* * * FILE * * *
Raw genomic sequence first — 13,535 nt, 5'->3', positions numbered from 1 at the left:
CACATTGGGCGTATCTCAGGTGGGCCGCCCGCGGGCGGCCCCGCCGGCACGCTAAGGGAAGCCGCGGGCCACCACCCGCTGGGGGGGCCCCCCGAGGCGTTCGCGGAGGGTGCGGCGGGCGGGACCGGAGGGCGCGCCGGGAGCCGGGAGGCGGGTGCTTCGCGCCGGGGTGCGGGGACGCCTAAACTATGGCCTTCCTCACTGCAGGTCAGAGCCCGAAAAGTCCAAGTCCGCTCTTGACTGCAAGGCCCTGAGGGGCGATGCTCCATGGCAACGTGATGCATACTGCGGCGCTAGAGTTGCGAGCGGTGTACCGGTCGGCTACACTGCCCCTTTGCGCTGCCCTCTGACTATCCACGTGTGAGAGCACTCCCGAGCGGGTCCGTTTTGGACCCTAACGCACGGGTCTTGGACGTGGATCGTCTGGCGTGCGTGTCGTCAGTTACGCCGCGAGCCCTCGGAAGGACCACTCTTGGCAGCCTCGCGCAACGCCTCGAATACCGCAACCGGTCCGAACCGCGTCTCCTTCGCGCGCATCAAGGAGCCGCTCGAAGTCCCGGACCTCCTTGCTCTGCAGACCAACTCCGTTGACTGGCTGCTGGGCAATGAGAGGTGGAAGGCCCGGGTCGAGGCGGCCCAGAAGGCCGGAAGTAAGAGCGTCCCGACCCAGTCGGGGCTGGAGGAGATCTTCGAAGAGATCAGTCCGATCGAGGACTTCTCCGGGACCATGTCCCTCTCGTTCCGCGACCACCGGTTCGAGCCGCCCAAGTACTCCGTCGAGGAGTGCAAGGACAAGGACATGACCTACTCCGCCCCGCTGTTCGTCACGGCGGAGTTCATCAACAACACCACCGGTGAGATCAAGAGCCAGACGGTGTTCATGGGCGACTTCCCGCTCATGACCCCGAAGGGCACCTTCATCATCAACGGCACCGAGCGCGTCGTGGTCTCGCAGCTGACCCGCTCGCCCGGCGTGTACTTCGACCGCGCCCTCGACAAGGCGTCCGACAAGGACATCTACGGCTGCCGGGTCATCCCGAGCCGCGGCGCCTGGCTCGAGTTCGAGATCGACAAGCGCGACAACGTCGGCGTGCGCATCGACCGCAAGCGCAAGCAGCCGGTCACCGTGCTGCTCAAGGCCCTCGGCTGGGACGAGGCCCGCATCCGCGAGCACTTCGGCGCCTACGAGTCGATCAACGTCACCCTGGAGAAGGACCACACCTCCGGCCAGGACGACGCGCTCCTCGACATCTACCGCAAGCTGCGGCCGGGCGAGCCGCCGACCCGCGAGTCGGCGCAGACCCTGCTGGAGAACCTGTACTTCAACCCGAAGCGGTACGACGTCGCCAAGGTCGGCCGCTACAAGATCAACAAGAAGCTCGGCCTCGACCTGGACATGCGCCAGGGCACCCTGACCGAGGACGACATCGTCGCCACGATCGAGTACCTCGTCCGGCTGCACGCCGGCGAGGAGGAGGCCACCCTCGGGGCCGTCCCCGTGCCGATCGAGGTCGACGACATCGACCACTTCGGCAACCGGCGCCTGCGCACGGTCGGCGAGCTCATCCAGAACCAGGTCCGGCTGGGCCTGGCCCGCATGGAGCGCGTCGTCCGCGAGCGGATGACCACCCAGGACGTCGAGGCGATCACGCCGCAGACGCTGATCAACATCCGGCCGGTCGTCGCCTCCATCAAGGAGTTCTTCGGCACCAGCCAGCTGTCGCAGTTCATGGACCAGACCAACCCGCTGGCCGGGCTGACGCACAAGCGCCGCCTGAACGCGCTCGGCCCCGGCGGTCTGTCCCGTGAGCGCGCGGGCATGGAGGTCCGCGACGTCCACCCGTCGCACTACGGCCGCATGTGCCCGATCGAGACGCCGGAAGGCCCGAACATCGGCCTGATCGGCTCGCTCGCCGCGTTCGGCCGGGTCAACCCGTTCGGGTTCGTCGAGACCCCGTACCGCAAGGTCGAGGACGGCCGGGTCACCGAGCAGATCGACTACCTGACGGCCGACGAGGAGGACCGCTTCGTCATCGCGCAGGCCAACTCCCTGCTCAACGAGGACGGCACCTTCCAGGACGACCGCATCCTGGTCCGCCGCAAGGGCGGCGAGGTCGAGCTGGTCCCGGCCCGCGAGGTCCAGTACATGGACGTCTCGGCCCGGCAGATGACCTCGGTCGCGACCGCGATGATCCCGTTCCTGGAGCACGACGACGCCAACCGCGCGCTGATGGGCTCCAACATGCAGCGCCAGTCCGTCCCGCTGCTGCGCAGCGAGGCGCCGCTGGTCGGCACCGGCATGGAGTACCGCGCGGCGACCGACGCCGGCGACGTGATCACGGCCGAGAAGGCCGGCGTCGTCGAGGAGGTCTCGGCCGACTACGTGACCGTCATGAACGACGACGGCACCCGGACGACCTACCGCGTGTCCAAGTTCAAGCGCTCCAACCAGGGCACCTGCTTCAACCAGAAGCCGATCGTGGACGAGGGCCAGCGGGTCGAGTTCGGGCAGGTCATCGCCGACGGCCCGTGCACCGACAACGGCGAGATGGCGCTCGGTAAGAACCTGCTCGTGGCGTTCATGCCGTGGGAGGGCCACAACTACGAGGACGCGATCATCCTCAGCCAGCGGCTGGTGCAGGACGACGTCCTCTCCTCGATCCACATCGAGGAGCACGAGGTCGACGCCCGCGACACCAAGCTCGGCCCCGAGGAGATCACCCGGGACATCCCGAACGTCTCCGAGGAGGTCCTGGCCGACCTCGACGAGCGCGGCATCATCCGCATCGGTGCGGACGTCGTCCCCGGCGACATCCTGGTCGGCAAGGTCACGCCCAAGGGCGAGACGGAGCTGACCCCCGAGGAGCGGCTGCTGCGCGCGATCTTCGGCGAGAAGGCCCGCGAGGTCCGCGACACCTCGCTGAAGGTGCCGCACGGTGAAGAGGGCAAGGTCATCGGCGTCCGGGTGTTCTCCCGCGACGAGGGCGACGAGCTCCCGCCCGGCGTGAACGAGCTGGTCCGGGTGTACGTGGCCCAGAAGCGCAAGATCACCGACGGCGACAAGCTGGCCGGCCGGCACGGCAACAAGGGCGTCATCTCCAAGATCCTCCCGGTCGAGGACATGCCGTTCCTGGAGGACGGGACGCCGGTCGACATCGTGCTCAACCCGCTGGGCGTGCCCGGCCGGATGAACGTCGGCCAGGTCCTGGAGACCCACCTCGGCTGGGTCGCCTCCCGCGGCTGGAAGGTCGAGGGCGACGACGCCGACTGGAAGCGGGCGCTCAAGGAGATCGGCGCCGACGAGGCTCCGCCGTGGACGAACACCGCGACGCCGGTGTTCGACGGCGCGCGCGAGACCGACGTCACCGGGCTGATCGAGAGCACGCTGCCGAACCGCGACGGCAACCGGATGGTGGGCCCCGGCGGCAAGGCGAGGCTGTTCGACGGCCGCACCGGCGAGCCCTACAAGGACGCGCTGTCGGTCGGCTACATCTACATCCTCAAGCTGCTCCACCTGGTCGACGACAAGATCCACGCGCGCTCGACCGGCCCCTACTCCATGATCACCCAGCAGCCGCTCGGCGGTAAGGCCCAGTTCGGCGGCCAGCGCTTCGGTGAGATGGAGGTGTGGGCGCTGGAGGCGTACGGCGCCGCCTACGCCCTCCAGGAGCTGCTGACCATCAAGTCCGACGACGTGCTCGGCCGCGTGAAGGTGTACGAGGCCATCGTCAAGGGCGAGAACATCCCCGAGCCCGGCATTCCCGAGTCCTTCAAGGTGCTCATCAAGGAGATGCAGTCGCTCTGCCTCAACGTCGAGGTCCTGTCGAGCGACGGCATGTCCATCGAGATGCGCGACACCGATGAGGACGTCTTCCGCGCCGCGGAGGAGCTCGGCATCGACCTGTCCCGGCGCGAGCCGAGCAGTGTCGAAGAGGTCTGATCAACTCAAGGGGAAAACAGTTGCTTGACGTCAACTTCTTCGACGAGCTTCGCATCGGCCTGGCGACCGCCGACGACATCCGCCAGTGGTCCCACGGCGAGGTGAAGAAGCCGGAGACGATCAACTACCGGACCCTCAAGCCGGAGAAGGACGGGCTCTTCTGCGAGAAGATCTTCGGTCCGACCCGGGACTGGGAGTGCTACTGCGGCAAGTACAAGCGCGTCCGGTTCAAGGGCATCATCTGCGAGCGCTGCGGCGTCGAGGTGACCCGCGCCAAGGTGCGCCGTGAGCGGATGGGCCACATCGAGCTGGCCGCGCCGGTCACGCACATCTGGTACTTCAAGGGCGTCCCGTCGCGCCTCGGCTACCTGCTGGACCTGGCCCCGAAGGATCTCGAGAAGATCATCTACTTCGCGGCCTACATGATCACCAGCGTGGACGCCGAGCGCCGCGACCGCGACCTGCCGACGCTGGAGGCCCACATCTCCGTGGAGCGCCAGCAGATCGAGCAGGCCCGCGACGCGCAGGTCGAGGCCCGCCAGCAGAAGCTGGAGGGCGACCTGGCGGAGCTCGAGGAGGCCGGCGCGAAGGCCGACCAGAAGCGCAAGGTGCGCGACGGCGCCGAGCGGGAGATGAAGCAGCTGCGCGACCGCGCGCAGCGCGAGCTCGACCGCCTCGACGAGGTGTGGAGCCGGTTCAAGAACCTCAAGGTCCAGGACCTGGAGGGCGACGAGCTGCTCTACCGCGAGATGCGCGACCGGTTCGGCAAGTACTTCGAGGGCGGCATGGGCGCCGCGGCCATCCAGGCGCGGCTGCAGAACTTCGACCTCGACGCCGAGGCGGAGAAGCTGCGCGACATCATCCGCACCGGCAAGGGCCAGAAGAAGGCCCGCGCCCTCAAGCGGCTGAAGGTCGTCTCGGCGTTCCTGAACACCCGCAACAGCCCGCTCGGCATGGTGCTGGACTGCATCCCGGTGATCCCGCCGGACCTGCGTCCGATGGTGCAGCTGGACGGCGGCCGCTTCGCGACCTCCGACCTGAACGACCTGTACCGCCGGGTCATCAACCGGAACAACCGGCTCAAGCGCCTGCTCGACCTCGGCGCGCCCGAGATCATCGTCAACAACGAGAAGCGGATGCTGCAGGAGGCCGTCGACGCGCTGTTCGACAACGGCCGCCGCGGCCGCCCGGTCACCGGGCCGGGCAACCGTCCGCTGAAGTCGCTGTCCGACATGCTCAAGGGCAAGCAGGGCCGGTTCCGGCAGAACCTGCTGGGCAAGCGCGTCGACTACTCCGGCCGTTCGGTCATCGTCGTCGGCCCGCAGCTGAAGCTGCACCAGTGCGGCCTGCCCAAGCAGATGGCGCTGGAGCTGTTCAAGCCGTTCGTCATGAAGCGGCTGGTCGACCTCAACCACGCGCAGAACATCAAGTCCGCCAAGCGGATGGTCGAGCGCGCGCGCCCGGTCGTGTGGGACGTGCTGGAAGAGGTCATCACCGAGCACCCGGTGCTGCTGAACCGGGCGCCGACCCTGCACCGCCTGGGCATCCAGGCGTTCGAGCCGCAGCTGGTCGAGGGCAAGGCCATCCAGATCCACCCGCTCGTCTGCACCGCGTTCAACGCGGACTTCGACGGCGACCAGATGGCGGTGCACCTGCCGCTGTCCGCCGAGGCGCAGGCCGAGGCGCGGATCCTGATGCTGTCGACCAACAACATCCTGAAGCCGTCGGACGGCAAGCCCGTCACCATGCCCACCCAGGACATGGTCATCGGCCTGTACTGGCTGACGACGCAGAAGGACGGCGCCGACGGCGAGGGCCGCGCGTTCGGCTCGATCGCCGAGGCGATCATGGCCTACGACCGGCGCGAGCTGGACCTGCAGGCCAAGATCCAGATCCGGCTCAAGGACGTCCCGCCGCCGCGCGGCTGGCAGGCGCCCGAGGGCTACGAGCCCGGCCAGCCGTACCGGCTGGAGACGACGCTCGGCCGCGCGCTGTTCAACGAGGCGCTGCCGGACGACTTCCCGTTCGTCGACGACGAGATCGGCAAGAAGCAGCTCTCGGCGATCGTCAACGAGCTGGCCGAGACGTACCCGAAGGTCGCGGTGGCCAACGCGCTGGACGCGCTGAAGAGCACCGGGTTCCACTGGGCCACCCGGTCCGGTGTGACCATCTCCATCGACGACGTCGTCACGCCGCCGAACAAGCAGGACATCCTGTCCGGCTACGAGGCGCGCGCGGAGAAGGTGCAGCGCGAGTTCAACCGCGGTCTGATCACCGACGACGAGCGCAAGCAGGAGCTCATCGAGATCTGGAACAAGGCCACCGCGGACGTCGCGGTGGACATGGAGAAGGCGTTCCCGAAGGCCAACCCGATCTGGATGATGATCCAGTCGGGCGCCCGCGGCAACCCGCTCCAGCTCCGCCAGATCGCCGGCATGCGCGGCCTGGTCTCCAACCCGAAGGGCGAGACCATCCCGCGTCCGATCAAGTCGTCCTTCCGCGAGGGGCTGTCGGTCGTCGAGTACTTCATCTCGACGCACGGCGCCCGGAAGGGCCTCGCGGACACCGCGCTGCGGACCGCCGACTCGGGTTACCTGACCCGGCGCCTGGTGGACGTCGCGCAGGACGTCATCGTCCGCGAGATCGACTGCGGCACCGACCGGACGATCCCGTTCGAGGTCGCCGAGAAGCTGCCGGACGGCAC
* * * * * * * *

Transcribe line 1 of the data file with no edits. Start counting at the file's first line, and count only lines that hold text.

Raw genomic sequence first — 13,535 nt, 5'->3', positions numbered from 1 at the left: